George Lucas Educational Foundation

Looking for "hooks" and activities for at-risk 9th graders in Math

Looking for "hooks" and activities for at-risk 9th graders in Math

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I am a first year teacher (retired after 22 years in the US Air Force). I want to engage my students to help them peak their interest and reach mastery levels in Algebra. I am fighting all the issues of generational poverty in my classroom daily. Any ideas would be helpful. So much out there, but what really works in the classroom?

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Miss Jessica's picture

I know that this site is not designated for only WV Teachers! I am sure that there are a lot of other links to projects like these, but I have used a few of them myself and have seen some good results. I was a long-term sub for a year in math and needed help getting things rolling when I took over!!! I love the results of project based learning and hope to seee many teachers using it in the future!!! Take a min & see what you think, I was in an area with poverty & students that didn't get a lot of math education is important at home. These projects seem to get students to understand some of the uses for math in the "real world"!

Good luck!

Let me know if you find something usefull!

nancy feldman's picture

I love many of these on this site, but I teach Spec Ed teens w/ a variety of social/learning issues, and these are too complicated- any simpler to get them interested?

Ryan Reed's picture
Ryan Reed
7/8th Grade Social Studies Teacher in Maine

Do you have access to computers or at least an LCD projector? There are Youtube videos for learning how to do every type of math problem out there, and you could show them as an introduction and then have the students make their own how-to video as an assessment.

Wendy Wegner's picture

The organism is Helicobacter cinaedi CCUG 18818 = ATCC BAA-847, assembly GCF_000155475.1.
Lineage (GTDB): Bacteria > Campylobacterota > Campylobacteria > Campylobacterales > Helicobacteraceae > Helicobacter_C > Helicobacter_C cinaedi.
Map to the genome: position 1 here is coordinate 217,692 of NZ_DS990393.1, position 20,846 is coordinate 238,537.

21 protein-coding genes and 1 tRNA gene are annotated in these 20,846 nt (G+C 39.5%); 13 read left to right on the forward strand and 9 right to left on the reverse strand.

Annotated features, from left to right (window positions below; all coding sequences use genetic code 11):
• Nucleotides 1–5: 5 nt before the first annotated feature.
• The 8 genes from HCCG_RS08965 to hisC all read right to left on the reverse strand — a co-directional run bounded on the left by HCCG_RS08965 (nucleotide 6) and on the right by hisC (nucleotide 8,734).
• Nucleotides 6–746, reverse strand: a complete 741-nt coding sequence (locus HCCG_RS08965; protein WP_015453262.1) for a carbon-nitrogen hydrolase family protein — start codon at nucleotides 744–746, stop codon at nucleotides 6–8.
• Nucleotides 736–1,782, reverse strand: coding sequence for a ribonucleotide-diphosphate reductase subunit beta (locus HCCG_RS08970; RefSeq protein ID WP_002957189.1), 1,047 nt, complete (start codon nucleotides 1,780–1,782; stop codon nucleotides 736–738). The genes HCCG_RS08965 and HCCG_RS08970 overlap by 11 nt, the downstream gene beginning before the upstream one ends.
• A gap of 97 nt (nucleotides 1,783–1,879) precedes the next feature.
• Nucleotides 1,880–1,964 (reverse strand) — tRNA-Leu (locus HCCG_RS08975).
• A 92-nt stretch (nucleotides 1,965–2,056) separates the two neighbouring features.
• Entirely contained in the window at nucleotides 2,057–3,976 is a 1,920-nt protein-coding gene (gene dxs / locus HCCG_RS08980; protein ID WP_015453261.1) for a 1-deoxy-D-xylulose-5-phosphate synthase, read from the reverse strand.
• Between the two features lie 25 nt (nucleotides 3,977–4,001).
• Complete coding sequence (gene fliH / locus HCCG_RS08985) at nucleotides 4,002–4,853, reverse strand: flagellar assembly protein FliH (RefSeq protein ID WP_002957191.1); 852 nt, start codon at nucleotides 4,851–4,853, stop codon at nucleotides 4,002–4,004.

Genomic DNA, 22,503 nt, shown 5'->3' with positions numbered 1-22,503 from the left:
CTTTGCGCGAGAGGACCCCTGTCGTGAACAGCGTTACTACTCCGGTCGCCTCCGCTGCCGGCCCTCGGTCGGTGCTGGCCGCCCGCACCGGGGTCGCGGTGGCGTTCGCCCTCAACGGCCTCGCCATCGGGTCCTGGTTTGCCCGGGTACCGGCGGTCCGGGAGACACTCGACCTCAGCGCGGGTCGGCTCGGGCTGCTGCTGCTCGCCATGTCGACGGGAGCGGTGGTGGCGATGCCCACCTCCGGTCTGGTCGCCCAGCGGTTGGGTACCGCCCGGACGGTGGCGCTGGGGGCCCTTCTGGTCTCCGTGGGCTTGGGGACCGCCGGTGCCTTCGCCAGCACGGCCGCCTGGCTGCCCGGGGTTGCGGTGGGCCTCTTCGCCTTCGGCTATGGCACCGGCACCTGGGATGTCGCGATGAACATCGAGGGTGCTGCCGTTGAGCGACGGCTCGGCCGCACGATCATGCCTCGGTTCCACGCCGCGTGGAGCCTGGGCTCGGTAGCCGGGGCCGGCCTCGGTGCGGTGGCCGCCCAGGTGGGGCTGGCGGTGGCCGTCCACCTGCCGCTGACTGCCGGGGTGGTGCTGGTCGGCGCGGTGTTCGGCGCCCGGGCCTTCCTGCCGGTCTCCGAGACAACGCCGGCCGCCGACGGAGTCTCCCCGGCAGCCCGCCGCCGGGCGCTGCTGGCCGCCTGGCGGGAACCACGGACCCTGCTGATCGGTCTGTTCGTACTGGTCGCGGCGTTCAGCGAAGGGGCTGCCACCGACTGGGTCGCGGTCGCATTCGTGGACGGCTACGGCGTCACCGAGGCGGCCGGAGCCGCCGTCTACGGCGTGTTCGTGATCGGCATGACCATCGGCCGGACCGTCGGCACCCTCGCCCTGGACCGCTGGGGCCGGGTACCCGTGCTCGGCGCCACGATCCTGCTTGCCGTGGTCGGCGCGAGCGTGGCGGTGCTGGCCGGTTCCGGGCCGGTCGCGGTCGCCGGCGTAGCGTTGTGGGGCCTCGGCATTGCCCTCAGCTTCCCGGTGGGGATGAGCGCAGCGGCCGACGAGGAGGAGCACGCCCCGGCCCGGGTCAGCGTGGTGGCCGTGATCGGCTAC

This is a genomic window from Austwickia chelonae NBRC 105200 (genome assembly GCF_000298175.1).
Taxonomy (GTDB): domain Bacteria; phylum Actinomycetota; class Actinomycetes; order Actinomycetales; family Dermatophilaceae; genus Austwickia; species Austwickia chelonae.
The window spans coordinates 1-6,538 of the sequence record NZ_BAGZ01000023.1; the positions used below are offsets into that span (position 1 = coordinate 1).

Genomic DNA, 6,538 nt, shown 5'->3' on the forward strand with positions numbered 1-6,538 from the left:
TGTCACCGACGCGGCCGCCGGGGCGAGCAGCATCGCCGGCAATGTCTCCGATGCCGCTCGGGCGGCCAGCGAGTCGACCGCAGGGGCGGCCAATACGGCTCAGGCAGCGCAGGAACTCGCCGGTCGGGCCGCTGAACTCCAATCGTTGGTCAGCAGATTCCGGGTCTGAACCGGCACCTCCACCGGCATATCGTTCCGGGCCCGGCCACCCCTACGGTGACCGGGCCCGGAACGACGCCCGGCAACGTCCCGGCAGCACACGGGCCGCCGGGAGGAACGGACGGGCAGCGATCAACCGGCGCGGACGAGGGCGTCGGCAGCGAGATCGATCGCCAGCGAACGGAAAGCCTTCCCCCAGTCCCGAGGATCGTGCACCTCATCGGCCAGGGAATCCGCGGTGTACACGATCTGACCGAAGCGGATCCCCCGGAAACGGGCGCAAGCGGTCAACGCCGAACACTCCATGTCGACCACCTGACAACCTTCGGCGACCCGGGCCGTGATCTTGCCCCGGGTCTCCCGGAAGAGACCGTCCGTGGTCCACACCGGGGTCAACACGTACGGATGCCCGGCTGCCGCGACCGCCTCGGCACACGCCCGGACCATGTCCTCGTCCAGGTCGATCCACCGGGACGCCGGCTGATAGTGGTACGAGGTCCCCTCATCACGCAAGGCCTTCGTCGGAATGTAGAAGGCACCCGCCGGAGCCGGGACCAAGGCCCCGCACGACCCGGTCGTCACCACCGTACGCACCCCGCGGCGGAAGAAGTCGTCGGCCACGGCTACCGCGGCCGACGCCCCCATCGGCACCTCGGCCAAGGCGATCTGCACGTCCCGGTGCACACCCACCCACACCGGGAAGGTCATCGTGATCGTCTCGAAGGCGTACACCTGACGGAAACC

Wendy Wegner
Education Writer, Editor, Blogger

Peer tutoring is often helpful - try matching students that are having trouble in a subject with students who excel. And I agree - anytime you can make the equations visual that is going to help visual learners. Games are an excellent way to engage competitive students, but they are fun as well (and promote team work). Experiment with a few out of the box ideas and see what students start to respond to. Some will fail, but even if one works, the time was well spent.

gabrielle marquette's picture
gabrielle marquette
High school special educator and adjunct instructor

While you may have to structure and scaffold lessons more for this type of student, don't assume they can't do it. Sometimes it is just what gets them engaged. Also, when they succeed in something more complicated, they can be more motivated. These more difficult tasks can also have a duel purpose if you can incorporate a social emotional goal like perseverance. I subbed for 9th grade math this year in my building because they couldn't find a long term sub and it was rough. I regularly work on math with many students who are on IEP's for various reasons in my regular job. One thing that I have noticed is that they do bring strengths to various aspects of instruction and when I have been able to harness that by getting to know them...they can accomplish a lot more than I thought. I love the NRICH site for math stuff.


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